At least, that’s how I see it.

  2. Cris Post author

    But we aren’t considering the middle or mean of a curve that encompasses all forms of life. We are considering its statistical mode, which is overwhelmingly simple and non-complex. If we look at all life forms and don’t just focus on vertebrates-mammals-primates-humans, the distribution shows a strong (left) skew.

  3. Alex Fairchild

    My first citation! I am unbelievably proud of myself right now – and very excited that you grok my ‘sphere of life’ notion. I think I should make an animation that visualizes the concept… though don’t expect a quick turnaround, it’s been decades since I did any 3d animation. But you’ve given me a shot in the arm!

  4. Cris Post author

    A well-deserved citation! Your words resonated inside my head and I used them while teaching my last class — my chalkboard diagram, however, was woefully insufficient. You absolutely should do a sphere of life animation — this is really important stuff and we need something better than what I’ve found. Let me know when you’ve got something. Perhaps we should write an article to accompany the animation.

  5. J. A. Le Fevre

    Recognize that plants are primary producers, that millions of microbes serve to condition the soil (or environment as a similar process goes on under water as well) for the benefits of a single plant, hundreds to thousands of plants per animal on to all higher life forms and one could use that same data to justify the opposite conclusion or even design: The simple are maintained to enable and support the ‘goal’ of complex development. In other words, were evolution directed, the results would be exactly what you presented.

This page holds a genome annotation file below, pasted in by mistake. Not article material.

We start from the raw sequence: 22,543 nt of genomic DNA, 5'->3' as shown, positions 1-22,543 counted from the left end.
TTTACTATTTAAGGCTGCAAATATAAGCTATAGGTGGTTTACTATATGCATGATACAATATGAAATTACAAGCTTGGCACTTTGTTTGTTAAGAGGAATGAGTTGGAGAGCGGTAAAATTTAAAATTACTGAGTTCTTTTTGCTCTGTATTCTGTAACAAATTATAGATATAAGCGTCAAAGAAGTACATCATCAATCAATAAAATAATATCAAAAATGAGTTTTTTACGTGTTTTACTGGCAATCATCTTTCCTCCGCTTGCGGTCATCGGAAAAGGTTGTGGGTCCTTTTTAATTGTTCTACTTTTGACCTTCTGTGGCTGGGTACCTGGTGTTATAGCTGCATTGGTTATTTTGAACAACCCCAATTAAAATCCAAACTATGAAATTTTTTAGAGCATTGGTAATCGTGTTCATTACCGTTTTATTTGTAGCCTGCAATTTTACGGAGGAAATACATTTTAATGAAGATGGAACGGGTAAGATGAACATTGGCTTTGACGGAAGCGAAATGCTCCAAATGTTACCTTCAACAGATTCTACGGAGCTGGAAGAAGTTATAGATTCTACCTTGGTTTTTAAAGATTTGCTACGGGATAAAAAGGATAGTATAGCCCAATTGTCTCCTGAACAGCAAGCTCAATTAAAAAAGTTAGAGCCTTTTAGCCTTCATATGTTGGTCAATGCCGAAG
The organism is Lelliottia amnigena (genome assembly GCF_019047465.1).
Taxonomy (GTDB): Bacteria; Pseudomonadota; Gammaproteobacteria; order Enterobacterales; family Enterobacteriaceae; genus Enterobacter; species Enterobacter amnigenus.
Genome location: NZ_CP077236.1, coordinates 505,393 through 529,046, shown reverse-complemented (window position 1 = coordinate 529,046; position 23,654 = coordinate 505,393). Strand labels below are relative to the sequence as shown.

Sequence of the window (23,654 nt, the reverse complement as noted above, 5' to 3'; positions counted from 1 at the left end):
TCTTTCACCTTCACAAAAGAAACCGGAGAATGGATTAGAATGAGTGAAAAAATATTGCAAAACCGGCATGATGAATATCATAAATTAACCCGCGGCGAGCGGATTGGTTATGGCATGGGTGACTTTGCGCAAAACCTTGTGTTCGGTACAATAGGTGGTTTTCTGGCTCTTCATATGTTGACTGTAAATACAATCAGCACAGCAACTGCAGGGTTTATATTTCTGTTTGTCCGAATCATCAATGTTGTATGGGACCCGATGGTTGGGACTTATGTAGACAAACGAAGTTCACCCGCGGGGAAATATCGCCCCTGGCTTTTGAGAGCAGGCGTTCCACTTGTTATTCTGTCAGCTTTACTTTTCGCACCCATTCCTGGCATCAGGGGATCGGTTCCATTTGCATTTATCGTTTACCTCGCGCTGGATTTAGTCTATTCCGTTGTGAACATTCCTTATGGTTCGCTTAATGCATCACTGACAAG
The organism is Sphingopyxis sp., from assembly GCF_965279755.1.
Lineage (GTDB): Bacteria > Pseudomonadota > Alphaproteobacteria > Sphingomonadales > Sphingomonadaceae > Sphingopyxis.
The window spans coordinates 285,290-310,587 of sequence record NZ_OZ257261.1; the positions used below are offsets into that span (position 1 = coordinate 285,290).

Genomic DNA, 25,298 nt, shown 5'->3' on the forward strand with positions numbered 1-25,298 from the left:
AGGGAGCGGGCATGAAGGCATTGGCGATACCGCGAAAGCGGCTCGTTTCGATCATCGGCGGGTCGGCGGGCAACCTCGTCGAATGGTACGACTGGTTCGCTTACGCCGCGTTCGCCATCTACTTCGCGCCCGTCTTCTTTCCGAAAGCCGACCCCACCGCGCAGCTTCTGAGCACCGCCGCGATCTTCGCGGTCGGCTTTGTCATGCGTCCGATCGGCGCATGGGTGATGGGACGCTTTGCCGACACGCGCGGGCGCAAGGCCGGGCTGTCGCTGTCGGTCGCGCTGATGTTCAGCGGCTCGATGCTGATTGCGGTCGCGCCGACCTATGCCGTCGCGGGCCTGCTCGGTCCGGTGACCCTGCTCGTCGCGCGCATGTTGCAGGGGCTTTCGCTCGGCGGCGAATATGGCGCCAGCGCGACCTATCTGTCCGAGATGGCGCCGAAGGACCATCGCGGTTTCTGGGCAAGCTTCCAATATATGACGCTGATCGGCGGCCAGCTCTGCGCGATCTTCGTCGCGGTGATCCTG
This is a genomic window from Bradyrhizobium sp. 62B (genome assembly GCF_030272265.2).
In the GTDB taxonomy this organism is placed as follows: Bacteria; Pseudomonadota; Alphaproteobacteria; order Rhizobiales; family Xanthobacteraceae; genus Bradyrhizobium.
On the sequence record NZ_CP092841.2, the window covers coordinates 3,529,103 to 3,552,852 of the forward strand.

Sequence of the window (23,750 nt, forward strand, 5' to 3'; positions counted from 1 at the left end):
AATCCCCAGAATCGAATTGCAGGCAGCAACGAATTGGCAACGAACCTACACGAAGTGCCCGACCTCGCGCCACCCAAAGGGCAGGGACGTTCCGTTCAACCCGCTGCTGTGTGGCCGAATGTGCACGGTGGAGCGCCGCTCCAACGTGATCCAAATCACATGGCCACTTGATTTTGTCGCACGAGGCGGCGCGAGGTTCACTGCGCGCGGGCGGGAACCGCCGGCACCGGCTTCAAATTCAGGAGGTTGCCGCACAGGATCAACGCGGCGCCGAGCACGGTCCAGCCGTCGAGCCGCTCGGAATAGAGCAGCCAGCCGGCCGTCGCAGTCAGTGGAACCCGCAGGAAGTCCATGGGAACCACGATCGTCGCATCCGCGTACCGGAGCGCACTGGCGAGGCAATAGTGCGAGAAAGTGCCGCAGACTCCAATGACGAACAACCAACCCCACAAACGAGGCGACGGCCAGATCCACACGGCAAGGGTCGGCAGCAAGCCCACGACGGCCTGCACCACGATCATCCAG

6. Cris Post author

    Microbes don’t do any of these things “for the benefit of plants” and microbes do not go about their business “to enable and support” any goals. In fact, the majority of microbes don’t exist in soil and thus don’t exist for the benefit or purpose of plants.

    Your suggestion is akin to saying that the plants and animals we eat exist for the benefit of humans, and evolved to support humans. I don’t associate predation and parasitism with any goals other than survival. There is nothing teleological (or ennobling) about trophic escalations.